Quartet envoy to Middle East Tony Blair.
(photo credit: REUTERS)
A new approach to Israeli-Palestinian peace negotiations and the Gaza Strip is needed 20 years after Oslo, Quartet envoy Tony Blair said Sunday following his first visit to Gaza in more than five years.
“The last conflict left Gaza devastated and its people worn down and impoverished,” said the former British prime minister. “The problem is not – as is often thought – locking negotiators in a room long enough to make an agreement. At present, you could lock them in such a room for eternity and peace would still not come.”
According to Blair, if the reality on the ground was conducive to peace, “negotiators could find a way through the issues of borders and land swaps, and even Jerusalem, refugees and security guarantees.”
The problem, he wrote in an article posted on his website, is that not only is the ground not ripe for peace, but rather the exact opposite is true. Gaza, he said, “is living proof” of that.
Furthermore, in the West Bank the economy is stalled and “in Jerusalem the tension is palpable and dangerous.”
Blair, who previously visited Gaza only twice in the more than seven years he has served as the Quartet envoy, went through the Erez Crossing and met with members of the Palestinian unity government, local business and community workers, and families and workers at a UN facility for “internally displaced persons.”
He was in Gaza for several hours.
After the visit he wrote that there were three preconditions to a “successful peace process.”
First, he said, there must be a “dramatic and broad improvement” in the daily lives of Palestinians.
Second, there must be “unified Palestinian politics” that “explicitly is in favor of peace and two states, meaning a sovereign State of Palestine and a secure, accepted State of Israel.”
Third, he said, there must be “an enhanced role for the region, in alliance with the international community, which must step up to share leadership of the issue.” He argued that in all the current “darkness” in the diplomatic process there is one potential ray of hope – the changing region.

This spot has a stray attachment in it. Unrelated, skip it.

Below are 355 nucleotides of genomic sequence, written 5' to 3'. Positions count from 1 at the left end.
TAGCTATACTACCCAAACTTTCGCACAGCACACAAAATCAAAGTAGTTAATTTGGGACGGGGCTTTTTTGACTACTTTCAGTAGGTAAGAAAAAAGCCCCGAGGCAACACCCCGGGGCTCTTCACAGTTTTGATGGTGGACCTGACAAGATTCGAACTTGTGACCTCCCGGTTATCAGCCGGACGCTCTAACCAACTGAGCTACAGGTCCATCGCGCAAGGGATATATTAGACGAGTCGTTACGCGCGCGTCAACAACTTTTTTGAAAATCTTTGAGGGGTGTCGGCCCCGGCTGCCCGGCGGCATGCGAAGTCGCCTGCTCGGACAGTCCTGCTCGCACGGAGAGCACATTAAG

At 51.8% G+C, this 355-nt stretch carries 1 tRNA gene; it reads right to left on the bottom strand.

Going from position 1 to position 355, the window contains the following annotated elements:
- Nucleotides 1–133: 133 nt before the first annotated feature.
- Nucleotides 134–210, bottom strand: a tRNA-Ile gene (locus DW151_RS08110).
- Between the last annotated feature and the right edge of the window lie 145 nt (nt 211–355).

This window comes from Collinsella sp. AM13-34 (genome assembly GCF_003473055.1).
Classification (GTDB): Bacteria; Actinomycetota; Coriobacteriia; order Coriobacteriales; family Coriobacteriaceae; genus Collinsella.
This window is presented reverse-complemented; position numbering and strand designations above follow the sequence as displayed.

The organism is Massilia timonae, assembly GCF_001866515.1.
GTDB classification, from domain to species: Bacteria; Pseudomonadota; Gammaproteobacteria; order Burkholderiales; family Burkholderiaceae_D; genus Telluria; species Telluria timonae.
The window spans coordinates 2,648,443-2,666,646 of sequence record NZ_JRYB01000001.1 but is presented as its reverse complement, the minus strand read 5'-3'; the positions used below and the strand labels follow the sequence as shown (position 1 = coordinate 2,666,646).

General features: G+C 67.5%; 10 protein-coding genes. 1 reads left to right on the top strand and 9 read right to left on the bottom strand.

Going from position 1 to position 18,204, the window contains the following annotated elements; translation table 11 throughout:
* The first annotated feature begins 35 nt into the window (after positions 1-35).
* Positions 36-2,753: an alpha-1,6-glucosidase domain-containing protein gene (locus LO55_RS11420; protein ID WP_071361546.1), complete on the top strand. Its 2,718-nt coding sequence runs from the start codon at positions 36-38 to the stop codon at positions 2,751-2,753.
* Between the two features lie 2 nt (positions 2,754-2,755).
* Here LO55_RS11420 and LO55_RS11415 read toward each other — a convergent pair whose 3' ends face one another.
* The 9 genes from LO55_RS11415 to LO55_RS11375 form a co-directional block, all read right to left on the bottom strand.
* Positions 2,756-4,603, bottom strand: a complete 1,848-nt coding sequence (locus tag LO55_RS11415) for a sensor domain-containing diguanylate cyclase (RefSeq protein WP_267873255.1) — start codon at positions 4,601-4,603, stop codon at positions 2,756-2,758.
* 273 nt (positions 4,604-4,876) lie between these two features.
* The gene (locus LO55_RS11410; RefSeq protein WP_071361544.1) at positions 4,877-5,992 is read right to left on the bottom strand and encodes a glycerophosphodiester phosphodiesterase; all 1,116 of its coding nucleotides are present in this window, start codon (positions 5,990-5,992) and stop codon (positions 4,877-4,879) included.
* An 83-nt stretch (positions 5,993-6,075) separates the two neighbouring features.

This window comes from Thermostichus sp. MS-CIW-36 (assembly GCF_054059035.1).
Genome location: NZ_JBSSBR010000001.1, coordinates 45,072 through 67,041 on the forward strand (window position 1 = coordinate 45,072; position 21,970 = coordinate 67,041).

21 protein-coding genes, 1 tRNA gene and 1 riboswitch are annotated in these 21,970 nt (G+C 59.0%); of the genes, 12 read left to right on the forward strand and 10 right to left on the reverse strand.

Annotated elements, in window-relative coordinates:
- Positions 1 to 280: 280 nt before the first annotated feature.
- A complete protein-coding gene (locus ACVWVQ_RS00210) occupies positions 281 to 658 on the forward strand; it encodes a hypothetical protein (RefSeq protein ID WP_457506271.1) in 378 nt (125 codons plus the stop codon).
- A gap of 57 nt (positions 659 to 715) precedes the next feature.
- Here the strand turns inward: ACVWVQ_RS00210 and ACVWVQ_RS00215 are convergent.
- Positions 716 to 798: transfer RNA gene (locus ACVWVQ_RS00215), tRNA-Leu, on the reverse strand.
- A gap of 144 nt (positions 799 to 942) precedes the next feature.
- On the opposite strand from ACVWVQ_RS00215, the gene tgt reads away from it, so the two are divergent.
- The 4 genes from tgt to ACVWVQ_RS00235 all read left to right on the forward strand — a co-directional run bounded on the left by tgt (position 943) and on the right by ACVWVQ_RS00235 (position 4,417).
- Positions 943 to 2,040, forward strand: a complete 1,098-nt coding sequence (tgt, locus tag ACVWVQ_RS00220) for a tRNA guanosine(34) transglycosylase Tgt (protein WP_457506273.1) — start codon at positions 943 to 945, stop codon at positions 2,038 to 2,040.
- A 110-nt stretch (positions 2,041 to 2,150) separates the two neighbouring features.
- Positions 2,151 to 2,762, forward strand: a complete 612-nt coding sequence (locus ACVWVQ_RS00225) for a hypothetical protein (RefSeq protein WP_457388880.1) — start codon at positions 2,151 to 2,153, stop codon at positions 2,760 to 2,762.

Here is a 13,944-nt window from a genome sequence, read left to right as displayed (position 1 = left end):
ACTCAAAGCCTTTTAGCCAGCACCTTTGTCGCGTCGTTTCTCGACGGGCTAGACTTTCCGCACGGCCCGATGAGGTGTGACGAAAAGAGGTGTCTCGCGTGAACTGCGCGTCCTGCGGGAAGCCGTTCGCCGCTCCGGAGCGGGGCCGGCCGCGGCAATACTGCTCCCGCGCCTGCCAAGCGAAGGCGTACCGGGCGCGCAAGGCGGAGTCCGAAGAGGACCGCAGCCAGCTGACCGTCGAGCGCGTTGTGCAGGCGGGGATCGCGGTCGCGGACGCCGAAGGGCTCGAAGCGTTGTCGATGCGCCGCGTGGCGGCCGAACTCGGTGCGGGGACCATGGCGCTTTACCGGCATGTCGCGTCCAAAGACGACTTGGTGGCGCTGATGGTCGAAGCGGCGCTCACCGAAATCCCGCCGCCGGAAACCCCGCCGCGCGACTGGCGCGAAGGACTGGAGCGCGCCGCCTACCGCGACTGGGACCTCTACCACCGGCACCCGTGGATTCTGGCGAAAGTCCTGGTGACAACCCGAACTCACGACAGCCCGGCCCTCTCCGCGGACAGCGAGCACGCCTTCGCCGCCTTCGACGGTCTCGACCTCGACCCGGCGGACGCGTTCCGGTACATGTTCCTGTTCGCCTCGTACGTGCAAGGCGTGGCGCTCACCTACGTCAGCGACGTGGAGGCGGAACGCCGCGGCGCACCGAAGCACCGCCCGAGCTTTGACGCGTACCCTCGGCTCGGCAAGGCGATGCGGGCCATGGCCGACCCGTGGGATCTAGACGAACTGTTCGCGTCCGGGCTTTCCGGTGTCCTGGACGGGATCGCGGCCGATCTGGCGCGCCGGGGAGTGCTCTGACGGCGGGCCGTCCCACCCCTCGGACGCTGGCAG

“As the threat of extremism throws up new risks, it also offers new opportunities for all those who believe in peace to unite in achieving it,” he said. “So we should not give up but re-double our efforts.”
The work, he said, should begin in Gaza, which he labeled “a metaphor for all that is wrong.”
Blair added that Gaza needed to be opened up and reconnected to the world, something that will necessitate a “reconciliation in Palestinian politics. And for reconciliation to happen, we need unity to be on a basis which supports peace.”
Furthermore, he said the international community needs “clarity” from Hamas.
“Are they a Palestinian nationalist movement dedicated to the achievement of a Palestinian State or part of a broader Islamist movement with regional designs that impact governments outside of Gaza? Are they prepared to accept a Palestinian State within 1967 borders or not, with such a state being a final settlement to the conflict?” he asked.
In addition, he said Egypt had to be given “credible guarantees about its own security” in relation to Gaza; the Gaza crossings should be opened so the region can be “reunited with the outside world;” Israel should do all it can to assist in Gaza’s reconstruction; and Egypt should lead the negotiation about the long-term future of Gaza.
“This Gaza plan should be part of a wider agreement after the new government of Israel is established, which should have at its core the dramatic improvement of Palestinian life on the West Bank,” he said. “This, in turn, could pave the way for Palestinian elections and the resumption of a proper negotiation for the resolution of the peace process.”